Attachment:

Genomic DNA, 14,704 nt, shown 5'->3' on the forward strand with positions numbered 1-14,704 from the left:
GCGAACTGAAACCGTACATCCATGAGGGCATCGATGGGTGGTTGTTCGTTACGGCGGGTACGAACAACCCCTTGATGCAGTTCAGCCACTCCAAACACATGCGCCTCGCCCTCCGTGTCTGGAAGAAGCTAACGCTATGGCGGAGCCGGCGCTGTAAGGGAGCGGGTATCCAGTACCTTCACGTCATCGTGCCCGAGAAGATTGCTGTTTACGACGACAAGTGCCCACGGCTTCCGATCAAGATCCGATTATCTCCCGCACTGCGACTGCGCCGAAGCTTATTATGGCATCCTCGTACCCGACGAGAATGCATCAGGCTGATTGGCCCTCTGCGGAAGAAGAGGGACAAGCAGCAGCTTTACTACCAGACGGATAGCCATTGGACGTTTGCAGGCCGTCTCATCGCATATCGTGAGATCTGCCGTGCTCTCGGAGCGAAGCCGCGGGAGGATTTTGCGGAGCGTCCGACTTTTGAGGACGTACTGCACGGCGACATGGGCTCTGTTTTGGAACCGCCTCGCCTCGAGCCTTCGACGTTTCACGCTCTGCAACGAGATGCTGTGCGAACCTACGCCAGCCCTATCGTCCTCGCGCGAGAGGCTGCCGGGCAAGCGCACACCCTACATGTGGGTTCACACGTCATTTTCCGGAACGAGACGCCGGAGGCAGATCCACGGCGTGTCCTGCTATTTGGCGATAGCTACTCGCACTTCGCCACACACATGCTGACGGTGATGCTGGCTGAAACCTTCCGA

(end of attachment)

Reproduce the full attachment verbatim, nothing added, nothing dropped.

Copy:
Genomic DNA, 14,704 nt, shown 5'->3' on the forward strand with positions numbered 1-14,704 from the left:
GCGAACTGAAACCGTACATCCATGAGGGCATCGATGGGTGGTTGTTCGTTACGGCGGGTACGAACAACCCCTTGATGCAGTTCAGCCACTCCAAACACATGCGCCTCGCCCTCCGTGTCTGGAAGAAGCTAACGCTATGGCGGAGCCGGCGCTGTAAGGGAGCGGGTATCCAGTACCTTCACGTCATCGTGCCCGAGAAGATTGCTGTTTACGACGACAAGTGCCCACGGCTTCCGATCAAGATCCGATTATCTCCCGCACTGCGACTGCGCCGAAGCTTATTATGGCATCCTCGTACCCGACGAGAATGCATCAGGCTGATTGGCCCTCTGCGGAAGAAGAGGGACAAGCAGCAGCTTTACTACCAGACGGATAGCCATTGGACGTTTGCAGGCCGTCTCATCGCATATCGTGAGATCTGCCGTGCTCTCGGAGCGAAGCCGCGGGAGGATTTTGCGGAGCGTCCGACTTTTGAGGACGTACTGCACGGCGACATGGGCTCTGTTTTGGAACCGCCTCGCCTCGAGCCTTCGACGTTTCACGCTCTGCAACGAGATGCTGTGCGAACCTACGCCAGCCCTATCGTCCTCGCGCGAGAGGCTGCCGGGCAAGCGCACACCCTACATGTGGGTTCACACGTCATTTTCCGGAACGAGACGCCGGAGGCAGATCCACGGCGTGTCCTGCTATTTGGCGATAGCTACTCGCACTTCGCCACACACATGCTGACGGTGATGCTGGCTGAAACCTTCCGA